Like any startup, we made some mistakes by pricing deals too low or not setting good expectations with our first customers. However, we’ve since learned a lot, including how to best price our deals. My biggest learning here comes from Marc Andreessen, a legendary investor, who said if he could put anything on a billboard as advice to startups it would be, “Raise prices.”

Are you working on any new exciting projects now? How do you think that might help people?

This is an exciting time in our business. We’re entering a new stage by hiring 20 new positions, including three within our leadership team. We’re scaling our team, and that also means I’m scaling myself. Some new hires will be working on projects that I previously handled, such as finance and partnerships. That then allows me to focus on other areas of our business. You can learn more about our openings, and please share with your friends on our website at

Which tips would you recommend to your colleagues in your industry to help them to thrive and not “burn out”?

Know yourself and when you’re going to get burned out. Understanding what you need comes with maturity and a bit of self-reflection. For tactical things, I’m a fan of strict routines around self-care and wellness.

For example, my perfect day mapped out would look like this: I follow military-style rules by making my bed immediately after waking up. Then I work out and meditate — both of those keep me sane and they’re my non-negotiables. I also wear a sleep tracker to monitor sleep habits and I incorporate intermittent fasting for extra energy.

Being outside helps with burnout, and I spend as much time as possible outdoors and walk around barefoot. During the summer, I find myself doing more running than anything else. If I’m too busy, I try at least to take a 10-minute walk outside while listening to something related to philosophy, primarily stoicism). Stoicism and meditation have a remarkable multiplicative effect when employed together. Particularly in challenging times, it helps me manage stress and keep my brain from working in overdrive.

Generally, those things work for me, and prioritizing wellness is very important to me.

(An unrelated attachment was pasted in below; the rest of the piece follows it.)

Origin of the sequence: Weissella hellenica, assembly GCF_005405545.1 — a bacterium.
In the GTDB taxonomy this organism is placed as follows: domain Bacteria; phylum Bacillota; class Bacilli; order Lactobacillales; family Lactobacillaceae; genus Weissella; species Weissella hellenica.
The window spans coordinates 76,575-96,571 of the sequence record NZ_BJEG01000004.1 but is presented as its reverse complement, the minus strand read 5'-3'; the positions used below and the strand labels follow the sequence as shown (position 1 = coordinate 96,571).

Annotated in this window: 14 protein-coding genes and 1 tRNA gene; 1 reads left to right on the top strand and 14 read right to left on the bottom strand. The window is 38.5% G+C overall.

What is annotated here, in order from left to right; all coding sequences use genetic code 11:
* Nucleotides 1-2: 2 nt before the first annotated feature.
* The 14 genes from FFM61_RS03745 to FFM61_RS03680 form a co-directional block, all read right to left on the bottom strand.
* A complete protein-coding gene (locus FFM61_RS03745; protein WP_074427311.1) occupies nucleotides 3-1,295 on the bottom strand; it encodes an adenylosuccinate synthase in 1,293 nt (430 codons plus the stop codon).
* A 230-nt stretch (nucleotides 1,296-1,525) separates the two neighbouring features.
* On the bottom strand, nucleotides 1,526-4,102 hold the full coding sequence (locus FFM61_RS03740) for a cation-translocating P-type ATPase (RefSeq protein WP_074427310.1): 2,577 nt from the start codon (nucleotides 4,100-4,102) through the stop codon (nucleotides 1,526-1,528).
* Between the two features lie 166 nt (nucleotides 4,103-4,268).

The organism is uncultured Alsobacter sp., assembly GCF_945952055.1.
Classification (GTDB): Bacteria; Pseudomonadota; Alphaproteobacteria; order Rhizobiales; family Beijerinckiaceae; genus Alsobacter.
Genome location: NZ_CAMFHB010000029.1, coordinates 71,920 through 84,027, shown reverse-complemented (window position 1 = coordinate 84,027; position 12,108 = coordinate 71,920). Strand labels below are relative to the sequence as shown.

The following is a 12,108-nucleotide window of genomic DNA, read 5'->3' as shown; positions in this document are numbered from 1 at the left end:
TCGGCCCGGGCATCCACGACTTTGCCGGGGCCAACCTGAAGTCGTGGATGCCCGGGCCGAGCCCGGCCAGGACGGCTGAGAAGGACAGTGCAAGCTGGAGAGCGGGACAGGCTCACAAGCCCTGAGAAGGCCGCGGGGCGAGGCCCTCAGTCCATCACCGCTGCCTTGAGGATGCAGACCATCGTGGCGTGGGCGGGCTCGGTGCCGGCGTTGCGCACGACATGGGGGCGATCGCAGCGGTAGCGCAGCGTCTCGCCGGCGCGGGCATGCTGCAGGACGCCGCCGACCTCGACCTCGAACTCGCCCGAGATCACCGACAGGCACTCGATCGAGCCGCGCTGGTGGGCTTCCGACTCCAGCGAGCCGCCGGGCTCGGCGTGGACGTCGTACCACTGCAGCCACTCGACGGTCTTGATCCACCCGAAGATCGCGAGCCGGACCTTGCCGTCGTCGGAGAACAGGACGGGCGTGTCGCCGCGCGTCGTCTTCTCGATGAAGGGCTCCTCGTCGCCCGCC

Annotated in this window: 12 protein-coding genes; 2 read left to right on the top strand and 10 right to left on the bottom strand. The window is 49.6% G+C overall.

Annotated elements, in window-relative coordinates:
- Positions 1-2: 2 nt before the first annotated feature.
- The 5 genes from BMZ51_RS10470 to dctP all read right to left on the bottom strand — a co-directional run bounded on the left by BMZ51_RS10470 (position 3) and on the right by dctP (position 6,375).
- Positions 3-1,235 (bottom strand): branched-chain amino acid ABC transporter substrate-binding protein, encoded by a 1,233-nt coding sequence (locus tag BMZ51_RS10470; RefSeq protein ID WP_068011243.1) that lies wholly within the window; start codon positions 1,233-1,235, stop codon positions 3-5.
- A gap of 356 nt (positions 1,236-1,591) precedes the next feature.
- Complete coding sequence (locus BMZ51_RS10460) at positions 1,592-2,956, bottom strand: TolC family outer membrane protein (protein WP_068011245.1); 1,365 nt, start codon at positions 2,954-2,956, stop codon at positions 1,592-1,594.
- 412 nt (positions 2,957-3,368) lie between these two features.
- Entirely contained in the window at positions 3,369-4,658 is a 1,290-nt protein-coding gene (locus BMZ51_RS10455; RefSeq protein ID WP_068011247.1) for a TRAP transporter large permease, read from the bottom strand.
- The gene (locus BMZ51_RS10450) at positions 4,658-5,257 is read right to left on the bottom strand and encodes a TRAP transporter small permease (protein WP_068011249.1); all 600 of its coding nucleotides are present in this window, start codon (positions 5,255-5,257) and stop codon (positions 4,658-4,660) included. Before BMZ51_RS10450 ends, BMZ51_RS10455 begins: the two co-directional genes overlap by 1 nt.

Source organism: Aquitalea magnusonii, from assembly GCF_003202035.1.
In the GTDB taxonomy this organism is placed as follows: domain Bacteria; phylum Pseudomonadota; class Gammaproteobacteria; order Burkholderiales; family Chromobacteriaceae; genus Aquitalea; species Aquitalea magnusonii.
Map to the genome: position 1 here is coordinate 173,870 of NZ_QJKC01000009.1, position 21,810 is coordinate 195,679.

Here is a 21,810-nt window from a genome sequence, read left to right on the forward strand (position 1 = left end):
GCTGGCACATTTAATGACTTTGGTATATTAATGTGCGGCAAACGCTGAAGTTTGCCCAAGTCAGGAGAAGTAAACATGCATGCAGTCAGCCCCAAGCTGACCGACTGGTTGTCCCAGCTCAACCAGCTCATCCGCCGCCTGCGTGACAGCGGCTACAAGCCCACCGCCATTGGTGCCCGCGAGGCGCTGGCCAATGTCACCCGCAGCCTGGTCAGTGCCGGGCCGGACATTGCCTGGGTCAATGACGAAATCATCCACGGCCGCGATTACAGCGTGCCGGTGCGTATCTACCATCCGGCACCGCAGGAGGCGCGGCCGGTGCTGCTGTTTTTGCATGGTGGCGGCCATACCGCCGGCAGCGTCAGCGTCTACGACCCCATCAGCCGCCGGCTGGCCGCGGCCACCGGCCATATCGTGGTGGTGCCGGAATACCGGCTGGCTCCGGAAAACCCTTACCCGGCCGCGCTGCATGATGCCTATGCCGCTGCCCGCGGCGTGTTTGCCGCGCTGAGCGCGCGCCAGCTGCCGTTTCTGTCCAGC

I find it crucial to have a rigorous task management system to keep me sane and organized. At the end of each day, I can examine if I’ve finished all the essential tasks and don’t have to keep wondering if I missed anything. This allows me to complete a day and feel like I have closure and can sleep.

None of us are able to achieve success without some help along the way. Is there a particular person to whom you are grateful, who helped get you to where you are? Can you share a story?

I wouldn’t have been able to do this without Pat, my co-founder, and the entire Hologram team. But truthfully, there have been innumerable people who have helped me along the way; mentors, investors, advisors, and friends.

Of all of them, my Grandpa, an entrepreneur himself, sticks out the most to me. From him, I learned that, even in fast-growing technology businesses, “people do business with people”. It’s always the people who matter the most, whether they are employees, customers, or partners.

He also taught me persistence. When things were tough at the beginning, I would tell him about our startup challenges. He was too old to really know what the business was about, but he knew that it was a business and that you just needed to keep at it, and good things would happen. “Keep on punching, kid,” a boxing metaphor, was his ubiquitous refrain.

How have you used your success to bring goodness to the world?

We’ve taken a lot of steps to democratize what internet access with transparency looks like for businesses large and small. We want to make the world a better place by expanding internet connectivity overall because internet access is a human right, and we want to make it easier to use.

Ok super. Now let’s jump to the main questions of our interview. The Pandemic has changed many aspects of all of our lives. One of them is the fact that so many of us have gotten used to shopping almost exclusively online. Can you share five examples of different ideas that large retail outlets are implementing to adapt to the new realities created by the Pandemic?